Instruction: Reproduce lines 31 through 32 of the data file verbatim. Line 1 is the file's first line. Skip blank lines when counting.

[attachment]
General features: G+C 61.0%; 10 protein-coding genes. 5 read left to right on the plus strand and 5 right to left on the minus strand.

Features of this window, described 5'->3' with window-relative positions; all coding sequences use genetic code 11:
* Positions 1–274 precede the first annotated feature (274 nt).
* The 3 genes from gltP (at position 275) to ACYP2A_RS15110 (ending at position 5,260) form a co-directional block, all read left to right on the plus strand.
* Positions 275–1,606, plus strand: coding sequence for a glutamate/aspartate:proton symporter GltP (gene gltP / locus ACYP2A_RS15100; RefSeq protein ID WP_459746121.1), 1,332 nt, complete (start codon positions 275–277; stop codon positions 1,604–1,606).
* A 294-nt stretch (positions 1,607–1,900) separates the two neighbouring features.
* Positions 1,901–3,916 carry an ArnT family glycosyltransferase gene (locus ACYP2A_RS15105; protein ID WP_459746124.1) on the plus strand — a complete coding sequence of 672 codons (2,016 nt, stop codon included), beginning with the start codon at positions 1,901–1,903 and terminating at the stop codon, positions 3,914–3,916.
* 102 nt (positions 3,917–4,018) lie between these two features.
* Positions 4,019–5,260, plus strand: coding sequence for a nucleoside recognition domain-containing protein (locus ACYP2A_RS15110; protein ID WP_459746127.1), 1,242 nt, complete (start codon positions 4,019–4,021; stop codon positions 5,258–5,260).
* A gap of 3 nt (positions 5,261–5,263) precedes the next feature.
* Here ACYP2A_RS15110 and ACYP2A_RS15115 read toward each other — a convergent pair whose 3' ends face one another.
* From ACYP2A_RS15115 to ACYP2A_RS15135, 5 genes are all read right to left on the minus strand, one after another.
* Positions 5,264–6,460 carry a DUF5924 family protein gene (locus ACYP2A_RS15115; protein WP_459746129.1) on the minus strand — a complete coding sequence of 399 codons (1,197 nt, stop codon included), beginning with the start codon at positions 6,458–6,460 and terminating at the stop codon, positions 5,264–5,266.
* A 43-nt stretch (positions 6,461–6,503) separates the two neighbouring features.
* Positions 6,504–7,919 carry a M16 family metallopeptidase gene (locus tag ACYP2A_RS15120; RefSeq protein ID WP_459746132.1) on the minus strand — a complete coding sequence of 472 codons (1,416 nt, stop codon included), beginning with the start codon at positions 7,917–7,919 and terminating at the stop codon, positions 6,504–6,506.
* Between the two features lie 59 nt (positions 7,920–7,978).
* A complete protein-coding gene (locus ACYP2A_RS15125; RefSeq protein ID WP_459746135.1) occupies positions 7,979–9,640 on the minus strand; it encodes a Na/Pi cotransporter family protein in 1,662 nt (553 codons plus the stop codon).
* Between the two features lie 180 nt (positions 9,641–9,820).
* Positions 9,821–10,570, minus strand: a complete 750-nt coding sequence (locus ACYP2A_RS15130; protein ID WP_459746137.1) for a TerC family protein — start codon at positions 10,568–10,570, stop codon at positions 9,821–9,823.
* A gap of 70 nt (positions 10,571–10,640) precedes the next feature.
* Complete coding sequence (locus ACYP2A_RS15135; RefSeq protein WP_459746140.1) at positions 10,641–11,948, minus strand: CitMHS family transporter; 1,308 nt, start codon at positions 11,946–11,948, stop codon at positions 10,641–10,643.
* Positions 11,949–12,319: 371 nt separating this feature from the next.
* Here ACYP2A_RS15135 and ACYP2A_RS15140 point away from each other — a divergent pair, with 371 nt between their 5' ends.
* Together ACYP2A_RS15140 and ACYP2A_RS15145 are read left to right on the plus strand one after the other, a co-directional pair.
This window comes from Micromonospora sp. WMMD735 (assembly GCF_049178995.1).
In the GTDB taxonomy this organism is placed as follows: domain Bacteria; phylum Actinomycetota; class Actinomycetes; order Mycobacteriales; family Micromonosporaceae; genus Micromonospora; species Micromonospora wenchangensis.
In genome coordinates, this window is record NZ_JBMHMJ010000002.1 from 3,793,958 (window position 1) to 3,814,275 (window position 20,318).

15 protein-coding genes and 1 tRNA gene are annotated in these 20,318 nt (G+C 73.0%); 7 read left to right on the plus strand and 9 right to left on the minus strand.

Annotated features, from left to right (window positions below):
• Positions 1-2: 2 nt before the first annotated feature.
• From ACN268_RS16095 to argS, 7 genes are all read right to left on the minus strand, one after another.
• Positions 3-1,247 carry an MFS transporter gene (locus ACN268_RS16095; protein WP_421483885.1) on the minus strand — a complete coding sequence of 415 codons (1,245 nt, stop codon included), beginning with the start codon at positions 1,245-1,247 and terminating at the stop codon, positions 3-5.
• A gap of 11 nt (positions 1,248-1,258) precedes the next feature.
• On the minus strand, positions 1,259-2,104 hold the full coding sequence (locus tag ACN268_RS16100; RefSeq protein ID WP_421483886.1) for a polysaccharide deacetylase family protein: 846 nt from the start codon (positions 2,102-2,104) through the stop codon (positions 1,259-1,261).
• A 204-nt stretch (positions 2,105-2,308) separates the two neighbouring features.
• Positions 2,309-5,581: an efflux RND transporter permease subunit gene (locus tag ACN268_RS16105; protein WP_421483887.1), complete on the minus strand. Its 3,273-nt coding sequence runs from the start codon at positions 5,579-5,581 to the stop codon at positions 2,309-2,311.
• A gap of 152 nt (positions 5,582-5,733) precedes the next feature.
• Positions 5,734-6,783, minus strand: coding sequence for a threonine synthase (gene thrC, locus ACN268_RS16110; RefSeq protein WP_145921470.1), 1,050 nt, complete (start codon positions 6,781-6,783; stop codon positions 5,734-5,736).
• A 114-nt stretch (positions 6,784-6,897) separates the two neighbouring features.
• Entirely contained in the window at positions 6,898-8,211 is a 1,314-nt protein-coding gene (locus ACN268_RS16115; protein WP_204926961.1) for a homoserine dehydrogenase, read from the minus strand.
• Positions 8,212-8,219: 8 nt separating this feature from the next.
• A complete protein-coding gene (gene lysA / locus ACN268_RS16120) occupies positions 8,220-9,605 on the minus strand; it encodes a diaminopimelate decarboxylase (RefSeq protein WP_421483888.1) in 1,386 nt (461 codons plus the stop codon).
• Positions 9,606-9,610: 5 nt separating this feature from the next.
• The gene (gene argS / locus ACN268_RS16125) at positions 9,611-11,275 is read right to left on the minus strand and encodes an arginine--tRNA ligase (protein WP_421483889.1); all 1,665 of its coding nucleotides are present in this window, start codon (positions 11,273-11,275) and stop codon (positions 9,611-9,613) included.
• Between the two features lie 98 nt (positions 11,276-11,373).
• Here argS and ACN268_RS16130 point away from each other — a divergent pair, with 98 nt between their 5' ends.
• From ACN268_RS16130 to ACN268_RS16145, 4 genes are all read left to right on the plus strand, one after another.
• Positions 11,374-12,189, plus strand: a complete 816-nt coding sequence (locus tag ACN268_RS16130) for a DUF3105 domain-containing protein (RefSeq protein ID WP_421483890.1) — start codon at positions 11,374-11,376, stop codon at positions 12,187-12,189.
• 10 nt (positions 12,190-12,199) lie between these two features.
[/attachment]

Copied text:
• From ACN268_RS16095 to argS, 7 genes are all read right to left on the minus strand, one after another.
• Positions 3-1,247 carry an MFS transporter gene (locus ACN268_RS16095; protein WP_421483885.1) on the minus strand — a complete coding sequence of 415 codons (1,245 nt, stop codon included), beginning with the start codon at positions 1,245-1,247 and terminating at the stop codon, positions 3-5.